Talking with My Kids About Death
Conversations about death have become the weekly norm in our house.
This hasn’t always been the case, of course. It started last March when our family of four flew on a small regional jet from Jackson, Mississippi, to Atlanta, Georgia. Upon landing, my husband, James, did what any normal person would do on his or her birthday: He powered on his iPhone and opened up Facebook, expecting comments and well wishes of another year lived to the fullest. But none of us—not him, not me, not our sons, and certainly not the 40 other passengers on the plane—expected his tears.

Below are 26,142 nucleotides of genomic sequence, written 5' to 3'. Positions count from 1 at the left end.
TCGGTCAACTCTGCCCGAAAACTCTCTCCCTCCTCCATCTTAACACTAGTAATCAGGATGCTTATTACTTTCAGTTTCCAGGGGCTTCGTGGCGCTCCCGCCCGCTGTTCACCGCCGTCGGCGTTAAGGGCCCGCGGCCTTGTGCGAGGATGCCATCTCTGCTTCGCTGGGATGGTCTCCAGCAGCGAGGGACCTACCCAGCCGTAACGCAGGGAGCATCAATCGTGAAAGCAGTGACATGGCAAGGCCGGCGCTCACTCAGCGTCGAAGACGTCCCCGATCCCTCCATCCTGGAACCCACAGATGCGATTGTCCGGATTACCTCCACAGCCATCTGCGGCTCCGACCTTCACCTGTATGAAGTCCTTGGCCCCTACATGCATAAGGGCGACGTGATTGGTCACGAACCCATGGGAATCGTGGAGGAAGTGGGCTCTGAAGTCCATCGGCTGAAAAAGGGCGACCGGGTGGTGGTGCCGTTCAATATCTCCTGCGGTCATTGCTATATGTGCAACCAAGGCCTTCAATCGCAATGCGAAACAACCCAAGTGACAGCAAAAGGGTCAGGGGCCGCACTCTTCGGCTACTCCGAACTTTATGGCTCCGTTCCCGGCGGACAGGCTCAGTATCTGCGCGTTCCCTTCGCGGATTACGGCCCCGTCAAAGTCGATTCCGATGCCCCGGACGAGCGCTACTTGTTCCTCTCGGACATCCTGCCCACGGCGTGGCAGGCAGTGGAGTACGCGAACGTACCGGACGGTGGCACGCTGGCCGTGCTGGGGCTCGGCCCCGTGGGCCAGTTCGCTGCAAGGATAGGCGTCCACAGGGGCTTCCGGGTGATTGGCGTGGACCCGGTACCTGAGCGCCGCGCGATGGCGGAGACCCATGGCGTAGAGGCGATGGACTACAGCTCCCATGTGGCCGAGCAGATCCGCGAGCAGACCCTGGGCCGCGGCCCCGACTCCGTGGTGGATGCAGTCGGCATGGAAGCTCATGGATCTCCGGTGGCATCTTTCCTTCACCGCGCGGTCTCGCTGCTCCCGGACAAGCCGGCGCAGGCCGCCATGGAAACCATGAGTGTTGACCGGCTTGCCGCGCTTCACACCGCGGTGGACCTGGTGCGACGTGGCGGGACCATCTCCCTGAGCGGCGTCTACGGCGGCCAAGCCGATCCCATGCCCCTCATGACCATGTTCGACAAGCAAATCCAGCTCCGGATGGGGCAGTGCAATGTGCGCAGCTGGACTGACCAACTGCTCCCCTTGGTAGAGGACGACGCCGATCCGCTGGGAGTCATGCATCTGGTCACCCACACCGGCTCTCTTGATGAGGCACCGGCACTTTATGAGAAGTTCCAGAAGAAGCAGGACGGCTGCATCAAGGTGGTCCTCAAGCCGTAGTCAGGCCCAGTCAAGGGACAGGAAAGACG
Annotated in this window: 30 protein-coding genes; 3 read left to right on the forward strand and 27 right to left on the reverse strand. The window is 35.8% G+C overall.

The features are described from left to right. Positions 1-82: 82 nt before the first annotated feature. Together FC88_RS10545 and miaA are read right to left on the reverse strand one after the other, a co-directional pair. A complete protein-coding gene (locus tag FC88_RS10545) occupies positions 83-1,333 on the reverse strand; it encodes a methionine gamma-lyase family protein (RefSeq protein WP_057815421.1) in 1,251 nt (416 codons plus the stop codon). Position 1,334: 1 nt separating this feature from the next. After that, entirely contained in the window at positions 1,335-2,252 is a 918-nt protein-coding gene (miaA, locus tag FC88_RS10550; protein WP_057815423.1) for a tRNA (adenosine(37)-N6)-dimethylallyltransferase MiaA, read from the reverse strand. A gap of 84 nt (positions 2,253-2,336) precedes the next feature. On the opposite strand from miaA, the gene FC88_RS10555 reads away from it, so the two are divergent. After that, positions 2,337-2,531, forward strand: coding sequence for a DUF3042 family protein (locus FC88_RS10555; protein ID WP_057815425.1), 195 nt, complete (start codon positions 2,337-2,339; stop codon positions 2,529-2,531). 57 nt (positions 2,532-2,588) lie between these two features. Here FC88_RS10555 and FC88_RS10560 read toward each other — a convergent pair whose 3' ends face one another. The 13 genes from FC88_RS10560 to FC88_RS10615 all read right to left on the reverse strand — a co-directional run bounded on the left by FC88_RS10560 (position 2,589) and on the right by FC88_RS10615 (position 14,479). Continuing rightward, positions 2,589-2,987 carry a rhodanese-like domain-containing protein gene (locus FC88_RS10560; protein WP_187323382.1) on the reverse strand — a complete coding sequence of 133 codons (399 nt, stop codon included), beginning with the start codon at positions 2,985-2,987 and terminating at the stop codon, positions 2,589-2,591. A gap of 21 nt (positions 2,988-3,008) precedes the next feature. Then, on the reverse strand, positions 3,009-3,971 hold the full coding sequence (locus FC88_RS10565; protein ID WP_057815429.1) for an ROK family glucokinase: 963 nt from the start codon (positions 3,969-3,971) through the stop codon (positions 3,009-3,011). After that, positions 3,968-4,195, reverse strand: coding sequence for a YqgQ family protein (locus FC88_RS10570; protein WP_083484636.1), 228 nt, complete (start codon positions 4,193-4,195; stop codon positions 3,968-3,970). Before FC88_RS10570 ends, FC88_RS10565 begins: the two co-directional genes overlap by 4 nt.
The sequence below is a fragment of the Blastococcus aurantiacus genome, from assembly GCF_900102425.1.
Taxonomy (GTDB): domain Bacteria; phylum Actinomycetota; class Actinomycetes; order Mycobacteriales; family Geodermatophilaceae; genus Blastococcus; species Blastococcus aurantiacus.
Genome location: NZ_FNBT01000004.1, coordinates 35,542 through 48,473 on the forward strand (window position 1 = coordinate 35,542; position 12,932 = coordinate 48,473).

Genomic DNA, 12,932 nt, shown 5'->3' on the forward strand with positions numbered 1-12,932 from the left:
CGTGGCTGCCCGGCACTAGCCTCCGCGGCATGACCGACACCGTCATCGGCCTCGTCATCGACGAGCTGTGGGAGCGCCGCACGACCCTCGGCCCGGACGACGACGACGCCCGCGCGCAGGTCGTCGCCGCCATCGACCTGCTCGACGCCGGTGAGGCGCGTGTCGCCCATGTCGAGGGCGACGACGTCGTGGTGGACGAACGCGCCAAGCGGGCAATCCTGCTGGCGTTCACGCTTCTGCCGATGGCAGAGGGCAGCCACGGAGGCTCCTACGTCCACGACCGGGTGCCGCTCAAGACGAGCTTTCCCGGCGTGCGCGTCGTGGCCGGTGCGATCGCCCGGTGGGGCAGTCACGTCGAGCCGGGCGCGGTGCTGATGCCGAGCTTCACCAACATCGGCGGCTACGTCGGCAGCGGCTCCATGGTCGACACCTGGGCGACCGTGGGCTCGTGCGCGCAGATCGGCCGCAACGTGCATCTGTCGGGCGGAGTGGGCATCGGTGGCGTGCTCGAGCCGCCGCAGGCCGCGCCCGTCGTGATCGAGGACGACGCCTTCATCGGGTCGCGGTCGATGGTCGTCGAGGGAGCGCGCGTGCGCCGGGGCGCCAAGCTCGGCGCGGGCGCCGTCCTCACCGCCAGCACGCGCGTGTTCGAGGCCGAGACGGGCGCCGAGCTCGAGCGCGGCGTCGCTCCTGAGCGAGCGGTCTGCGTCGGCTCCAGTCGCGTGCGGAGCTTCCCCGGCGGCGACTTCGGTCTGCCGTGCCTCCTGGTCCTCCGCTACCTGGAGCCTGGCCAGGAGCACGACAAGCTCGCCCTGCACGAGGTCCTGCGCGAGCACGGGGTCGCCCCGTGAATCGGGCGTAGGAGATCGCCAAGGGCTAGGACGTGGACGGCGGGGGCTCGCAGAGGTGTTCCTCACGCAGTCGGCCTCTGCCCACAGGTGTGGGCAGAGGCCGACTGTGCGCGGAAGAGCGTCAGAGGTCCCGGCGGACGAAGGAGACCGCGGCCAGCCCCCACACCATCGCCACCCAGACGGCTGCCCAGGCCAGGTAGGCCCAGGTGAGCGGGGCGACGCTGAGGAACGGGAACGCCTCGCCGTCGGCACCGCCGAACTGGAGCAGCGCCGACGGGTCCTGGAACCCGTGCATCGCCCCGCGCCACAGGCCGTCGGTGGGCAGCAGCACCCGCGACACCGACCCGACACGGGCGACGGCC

James’s birthday is not only a day of celebration—it’s also a poignant reminder of tremendous loss. Even though my husband’s twin brother, Joseph, had died eight years earlier, the Facebook birthday greetings triggered a sudden, heavy wave of grief. In that moment, remembering the loss of one life far outweighed the joy of the one who lived.
Tears streamed down my husband’s face. ...1